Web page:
About Scott Creek Conservation Park

Situated about 30 km south of Adelaide, and with an area of approximately 750 hectares, Scott Creek Conservation Park contains some of the most diverse and interesting areas of indigenous vegetation left within the Mount Lofty Ranges.

Much of the terrain is hilly and rugged, with steep slopes falling into a number of small creeks, eventually leading into Scott Creek, which flows out of the park and into the Onkaparinga River.  At its highest, which is on its eastern side, the park has an altitude of a little over four hundred metres. This drops down to the lowest spot, near where Scott Creek crosses under Dorset Vale Road, which is about two hundred and thirty metres above sea level.

The park has some unique and delicate flora, which provides a tranquil environment for walking, bird watching and general nature study. Over one hundred and twenty eight species of bird have been recorded in the park, and more than 60 species of orchids.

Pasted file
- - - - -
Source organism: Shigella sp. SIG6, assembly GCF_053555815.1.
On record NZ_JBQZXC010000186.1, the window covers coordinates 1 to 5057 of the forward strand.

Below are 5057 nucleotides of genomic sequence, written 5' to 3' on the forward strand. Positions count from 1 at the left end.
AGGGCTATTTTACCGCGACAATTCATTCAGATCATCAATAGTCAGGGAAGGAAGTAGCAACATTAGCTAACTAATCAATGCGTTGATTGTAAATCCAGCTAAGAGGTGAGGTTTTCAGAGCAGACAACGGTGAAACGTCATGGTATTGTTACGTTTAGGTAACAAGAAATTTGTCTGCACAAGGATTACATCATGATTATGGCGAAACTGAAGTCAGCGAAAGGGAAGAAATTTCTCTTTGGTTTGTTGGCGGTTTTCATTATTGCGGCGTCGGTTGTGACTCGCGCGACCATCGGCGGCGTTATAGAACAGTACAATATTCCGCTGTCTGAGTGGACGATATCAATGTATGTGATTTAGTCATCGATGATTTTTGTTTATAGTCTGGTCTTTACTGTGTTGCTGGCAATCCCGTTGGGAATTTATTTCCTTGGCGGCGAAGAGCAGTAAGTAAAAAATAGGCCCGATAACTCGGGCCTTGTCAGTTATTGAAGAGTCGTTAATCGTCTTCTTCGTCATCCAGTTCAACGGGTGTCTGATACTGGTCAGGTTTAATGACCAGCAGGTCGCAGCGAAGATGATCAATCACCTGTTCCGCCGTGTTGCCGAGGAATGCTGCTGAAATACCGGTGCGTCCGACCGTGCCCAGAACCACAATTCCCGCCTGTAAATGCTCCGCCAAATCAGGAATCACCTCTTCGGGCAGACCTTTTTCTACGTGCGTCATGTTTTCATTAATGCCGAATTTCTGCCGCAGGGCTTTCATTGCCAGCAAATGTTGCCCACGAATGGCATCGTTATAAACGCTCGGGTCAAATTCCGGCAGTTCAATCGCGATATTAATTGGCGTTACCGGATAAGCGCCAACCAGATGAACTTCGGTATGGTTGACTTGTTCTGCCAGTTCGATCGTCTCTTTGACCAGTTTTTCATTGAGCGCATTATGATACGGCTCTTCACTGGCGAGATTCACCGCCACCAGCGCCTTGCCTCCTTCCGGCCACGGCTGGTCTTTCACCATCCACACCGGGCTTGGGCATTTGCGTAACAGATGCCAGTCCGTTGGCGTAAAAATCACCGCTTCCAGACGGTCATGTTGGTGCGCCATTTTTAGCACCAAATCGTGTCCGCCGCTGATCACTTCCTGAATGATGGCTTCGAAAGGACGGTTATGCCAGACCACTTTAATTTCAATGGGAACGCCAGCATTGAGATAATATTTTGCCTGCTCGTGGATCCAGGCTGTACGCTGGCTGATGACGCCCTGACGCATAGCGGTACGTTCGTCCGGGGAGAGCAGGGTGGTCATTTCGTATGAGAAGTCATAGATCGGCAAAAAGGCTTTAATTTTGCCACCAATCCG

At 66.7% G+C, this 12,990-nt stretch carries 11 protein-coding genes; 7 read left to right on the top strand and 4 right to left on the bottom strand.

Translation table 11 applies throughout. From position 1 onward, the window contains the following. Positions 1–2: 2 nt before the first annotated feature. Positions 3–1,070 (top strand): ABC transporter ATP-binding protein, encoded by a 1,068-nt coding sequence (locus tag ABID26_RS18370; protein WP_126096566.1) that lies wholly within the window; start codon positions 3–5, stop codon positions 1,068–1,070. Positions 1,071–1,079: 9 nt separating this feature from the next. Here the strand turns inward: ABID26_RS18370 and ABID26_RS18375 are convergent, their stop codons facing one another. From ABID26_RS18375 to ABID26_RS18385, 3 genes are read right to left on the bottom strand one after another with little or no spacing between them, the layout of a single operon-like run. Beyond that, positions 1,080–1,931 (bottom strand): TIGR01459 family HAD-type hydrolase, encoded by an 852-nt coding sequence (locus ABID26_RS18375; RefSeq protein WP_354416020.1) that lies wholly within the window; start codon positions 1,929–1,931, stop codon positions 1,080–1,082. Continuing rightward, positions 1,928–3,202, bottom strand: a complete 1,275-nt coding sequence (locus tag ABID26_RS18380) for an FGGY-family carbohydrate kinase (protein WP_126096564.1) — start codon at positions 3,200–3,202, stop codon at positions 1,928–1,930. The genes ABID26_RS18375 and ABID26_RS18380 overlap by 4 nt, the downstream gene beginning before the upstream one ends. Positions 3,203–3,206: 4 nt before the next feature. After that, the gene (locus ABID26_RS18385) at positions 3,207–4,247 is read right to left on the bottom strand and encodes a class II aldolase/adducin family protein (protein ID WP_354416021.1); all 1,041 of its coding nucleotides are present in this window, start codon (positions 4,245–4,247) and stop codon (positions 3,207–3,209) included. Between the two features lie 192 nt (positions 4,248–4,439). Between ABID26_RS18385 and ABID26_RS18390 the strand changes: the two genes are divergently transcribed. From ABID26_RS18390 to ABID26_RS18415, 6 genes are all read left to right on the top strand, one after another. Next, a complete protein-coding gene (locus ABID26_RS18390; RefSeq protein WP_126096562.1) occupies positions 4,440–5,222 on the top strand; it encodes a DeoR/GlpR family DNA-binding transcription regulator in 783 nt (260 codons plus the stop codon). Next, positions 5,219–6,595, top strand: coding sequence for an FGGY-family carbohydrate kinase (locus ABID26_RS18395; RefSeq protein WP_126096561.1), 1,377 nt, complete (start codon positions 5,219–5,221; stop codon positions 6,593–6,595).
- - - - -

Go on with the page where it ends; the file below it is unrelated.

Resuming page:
Some of the sights in the park

Mt Bold Ridge Track

Some of the habitat beside
Mount Bold Ridge Track


Heading along the track in winter
(it didn't rain on this occasion)

A winter walk
Wild flowers
A profusion of wild flowers - these are Golden pennant (Glischrocaryon behrii) -uncommon, but locally abundant
A ruin, or the twisted chimney

On the left :
A chimney marks the site of an old home stead

On the right :
A black water pool, a particularly good place for bird watching in summer.

Blackwater pool
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Copyright 2012 Site of the Friends of Scott Creek
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